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(Kitco News) Why has the gold price rally stalled, and is bitcoin to blame? Singapore’s United Overseas Bank (UOB) says the massive surge in crypto’s popularity could be partly responsible, but it is far from being the sole cause.
One of the reasons why November was such a difficult month for gold was a clear loss of interest in the precious metal, especially when it came to ETFs, which saw a hefty reverse in inflows.
“Heavy redemptions have replaced the strong inflows, cumulating in the heavy outflow of about 4 million ounces of gold from the ETF tonnage across November. This drying up of gold ETF demand was seen as a key reason for gold price weakness across November,” UOB head of markets strategy, Heng Koon How, and markets strategist, Quek Ser Leang, wrote on a report on Monday.
Gold ETFs witnessed an impressive rise in demand this year, which seems to have peaked in October, the strategists said.
“The COVID-19 pandemic … boosted the safe-haven demand for gold … From just a minuscule 4% of total demand in 4Q19, gold ETF demand jumped to as high as 55% of total demand by 2Q20,” they said. “Unfortunately, total gold ETF tonnage appears to have topped out just above 110 million ounces by late October this year.”
A possible explanation behind this drop in ETF demand could be bitcoin’s record-high rally, which intensified last month with the cryptocurrency hitting a new record high of $19,850 on November 30.
“There is an increasing challenge from bitcoin as the ‘new digital gold’,” the strategists pointed out. “From its low of around the USD 10,000 level in early Sep, Bitcoin double in value to just under USD 20,000 by late Nov.”
Wider acceptance and a surge in demand from investment managers have been driving the recent rally in the cryptocurrency.
“As Bitcoin rallied from strength to strength, various commentators have started to declare that Bitcoin is the “new digital gold” and suggested that investors switch their investments from gold to Bitcoin. We do not know for sure the precise amount of this allocation switch into Bitcoin, but this may well be one possible explanation for the contraction in gold’s ETF tonnage in recent weeks,” the strategists explained.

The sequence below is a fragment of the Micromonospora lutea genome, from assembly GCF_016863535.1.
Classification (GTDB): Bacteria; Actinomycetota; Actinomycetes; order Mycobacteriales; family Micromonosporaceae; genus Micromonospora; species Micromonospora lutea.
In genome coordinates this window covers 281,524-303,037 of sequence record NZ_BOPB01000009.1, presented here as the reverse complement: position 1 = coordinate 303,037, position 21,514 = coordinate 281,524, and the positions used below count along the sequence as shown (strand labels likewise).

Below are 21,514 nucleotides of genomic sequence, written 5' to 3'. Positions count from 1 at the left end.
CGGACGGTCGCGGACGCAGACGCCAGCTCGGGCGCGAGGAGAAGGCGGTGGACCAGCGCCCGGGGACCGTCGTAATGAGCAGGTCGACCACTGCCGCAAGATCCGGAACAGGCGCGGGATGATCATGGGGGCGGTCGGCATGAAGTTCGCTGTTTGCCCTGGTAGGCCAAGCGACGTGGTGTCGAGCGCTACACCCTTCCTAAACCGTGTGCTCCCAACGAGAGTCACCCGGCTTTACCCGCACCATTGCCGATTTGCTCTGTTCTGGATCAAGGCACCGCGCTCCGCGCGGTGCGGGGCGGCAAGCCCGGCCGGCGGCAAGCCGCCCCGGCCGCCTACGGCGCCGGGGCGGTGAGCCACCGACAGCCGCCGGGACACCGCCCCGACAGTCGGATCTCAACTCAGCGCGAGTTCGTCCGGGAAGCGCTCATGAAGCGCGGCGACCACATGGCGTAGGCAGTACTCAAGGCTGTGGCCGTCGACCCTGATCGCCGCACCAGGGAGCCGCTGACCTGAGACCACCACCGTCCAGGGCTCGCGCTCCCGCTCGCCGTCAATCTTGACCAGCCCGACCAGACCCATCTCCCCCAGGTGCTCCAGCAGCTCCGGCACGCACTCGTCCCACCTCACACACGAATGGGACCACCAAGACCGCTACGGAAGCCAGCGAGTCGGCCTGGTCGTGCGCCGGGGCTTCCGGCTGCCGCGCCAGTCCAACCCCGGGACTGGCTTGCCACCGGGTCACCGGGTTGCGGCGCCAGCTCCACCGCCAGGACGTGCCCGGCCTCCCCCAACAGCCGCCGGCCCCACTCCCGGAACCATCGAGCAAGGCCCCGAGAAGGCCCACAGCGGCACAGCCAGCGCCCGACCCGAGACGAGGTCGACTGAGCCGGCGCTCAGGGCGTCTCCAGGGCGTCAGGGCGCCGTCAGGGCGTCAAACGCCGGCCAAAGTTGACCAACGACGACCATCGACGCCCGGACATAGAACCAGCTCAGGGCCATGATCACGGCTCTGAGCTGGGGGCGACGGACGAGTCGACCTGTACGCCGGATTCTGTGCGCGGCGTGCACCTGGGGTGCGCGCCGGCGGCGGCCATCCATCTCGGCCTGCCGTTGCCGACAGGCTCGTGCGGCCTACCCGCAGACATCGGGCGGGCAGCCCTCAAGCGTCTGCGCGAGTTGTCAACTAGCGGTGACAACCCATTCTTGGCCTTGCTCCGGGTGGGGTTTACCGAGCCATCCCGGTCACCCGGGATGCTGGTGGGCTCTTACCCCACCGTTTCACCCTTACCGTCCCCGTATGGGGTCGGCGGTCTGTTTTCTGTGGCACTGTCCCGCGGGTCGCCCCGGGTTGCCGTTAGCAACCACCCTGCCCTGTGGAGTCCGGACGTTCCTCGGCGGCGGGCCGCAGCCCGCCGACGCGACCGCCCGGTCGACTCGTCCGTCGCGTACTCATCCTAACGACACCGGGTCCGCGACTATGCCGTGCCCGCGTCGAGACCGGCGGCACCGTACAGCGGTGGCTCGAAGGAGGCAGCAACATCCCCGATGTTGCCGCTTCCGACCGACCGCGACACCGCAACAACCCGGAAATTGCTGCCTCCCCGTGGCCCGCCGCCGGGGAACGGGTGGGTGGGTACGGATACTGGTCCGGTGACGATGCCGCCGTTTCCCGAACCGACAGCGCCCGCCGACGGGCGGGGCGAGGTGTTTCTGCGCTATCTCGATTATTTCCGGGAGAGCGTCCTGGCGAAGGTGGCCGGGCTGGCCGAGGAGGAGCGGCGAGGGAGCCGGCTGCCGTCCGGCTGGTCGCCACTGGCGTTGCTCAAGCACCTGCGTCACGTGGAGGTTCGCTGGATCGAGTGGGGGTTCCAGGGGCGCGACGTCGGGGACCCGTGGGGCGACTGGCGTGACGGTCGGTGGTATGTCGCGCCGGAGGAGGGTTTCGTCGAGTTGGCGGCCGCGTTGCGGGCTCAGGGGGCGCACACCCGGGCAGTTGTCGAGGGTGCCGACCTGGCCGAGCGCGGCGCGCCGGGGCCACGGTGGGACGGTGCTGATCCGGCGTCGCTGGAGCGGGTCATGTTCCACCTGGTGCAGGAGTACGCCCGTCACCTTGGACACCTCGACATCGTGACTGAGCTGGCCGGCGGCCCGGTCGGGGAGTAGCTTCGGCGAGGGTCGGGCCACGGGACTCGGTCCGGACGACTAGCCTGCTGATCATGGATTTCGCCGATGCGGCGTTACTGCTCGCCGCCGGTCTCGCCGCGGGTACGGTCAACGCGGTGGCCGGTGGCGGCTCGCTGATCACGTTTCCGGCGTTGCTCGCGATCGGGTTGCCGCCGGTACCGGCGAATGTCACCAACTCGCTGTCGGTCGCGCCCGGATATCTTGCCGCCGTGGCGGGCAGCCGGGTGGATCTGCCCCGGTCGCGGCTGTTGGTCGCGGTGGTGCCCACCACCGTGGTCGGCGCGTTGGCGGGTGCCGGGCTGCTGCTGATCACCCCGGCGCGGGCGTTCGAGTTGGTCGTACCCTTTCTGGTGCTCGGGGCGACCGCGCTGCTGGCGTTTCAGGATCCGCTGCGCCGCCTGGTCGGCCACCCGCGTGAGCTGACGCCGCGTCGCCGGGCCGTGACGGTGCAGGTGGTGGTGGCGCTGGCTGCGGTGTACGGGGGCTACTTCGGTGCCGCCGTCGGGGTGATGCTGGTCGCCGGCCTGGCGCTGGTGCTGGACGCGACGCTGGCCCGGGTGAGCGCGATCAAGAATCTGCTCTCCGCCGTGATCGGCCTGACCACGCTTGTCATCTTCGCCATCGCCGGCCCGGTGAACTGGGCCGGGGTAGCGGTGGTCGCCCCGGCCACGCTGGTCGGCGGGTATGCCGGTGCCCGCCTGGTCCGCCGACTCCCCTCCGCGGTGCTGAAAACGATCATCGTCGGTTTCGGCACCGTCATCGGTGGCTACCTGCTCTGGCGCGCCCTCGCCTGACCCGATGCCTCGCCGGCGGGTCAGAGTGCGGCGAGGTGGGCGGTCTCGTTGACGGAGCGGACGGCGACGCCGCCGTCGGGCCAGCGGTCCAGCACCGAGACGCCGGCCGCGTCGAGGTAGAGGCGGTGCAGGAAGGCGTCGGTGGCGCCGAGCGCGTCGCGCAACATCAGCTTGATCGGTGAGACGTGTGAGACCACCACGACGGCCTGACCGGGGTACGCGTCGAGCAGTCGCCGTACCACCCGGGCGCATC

On top of the bitcoin distraction, central banks have put their gold buying on pause in the last few months, which UOB describes as a “disturbing development” that could be impacting the overall sentiment.
“From a net purchase of 120 and 111 tons each across 1Q20 and 2Q20 respectively, global central banks net purchase of gold flipped into an unexpected net sale of 12 tons in 3Q20,” the report said. “This may well be due to the higher gold price over the past few years. In addition, with the broad USD weakness, central banks, particularly from EM and Asia, may well revert to more USD allocation in order to limit the extent of appreciation of their respective domestic currencies.”
Longer-term, however, UOB projects to see a resumption in buying as central banks need to periodically allocate some reserves into gold for diversification.
In light of all of this, UOB has lowered its 2021 price outlook for gold to just $2,000 by the end of next year. Earlier, the bank projected to see $2,200 gold by the second quarter of 2021.
“Our updated gold forecasts are now USD 1,850 / oz for 1Q21, USD 1,900 / oz for 2Q21, USD 1,950 / oz for 3Q21 and USD 2,000 / oz for 4Q21,” the bank said.
However, UOB still describes its outlook as a positive one in the medium term but does admit that it is “no longer overwhelmingly bullish.”
The macro drivers are still supportive of higher gold prices, which include loose monetary policies around the world.
“The U.S. Federal Reserve and other leading global central banks continue their ultra-easy monetary policy, aggressive quantitative easing, and unprecedented expansion of their balance sheets. This is a very important positive medium-term driver for gold and it will not go away anytime soon,” the strategists reminded their clients.
From a technical perspective, a steeper drop to $1,670 support seems to be ruled out for now as gold prices managed to rebound back $1,860 an ounce on Monday. But, it is still uncertain whether or not gold can hold here. At the time of writing, February Comex gold futures were trading at $1,866, up 1.41% on the day.
“Odds for a deeper decline towards the long-term support at $1,670 have diminished, but it is too soon to expect a major reversal,” the report noted. “On a shorter-term note, $1,720 can be viewed as a strong support level. Overall, while we maintain our positive medium-term outlook for gold, we need to take note of near term challenges as well as the weaker technical outlook.”
On the way to $2,000, gold will encounter several key resistance levels, including $1,899, $1,930, and $1,965, the strategists added.
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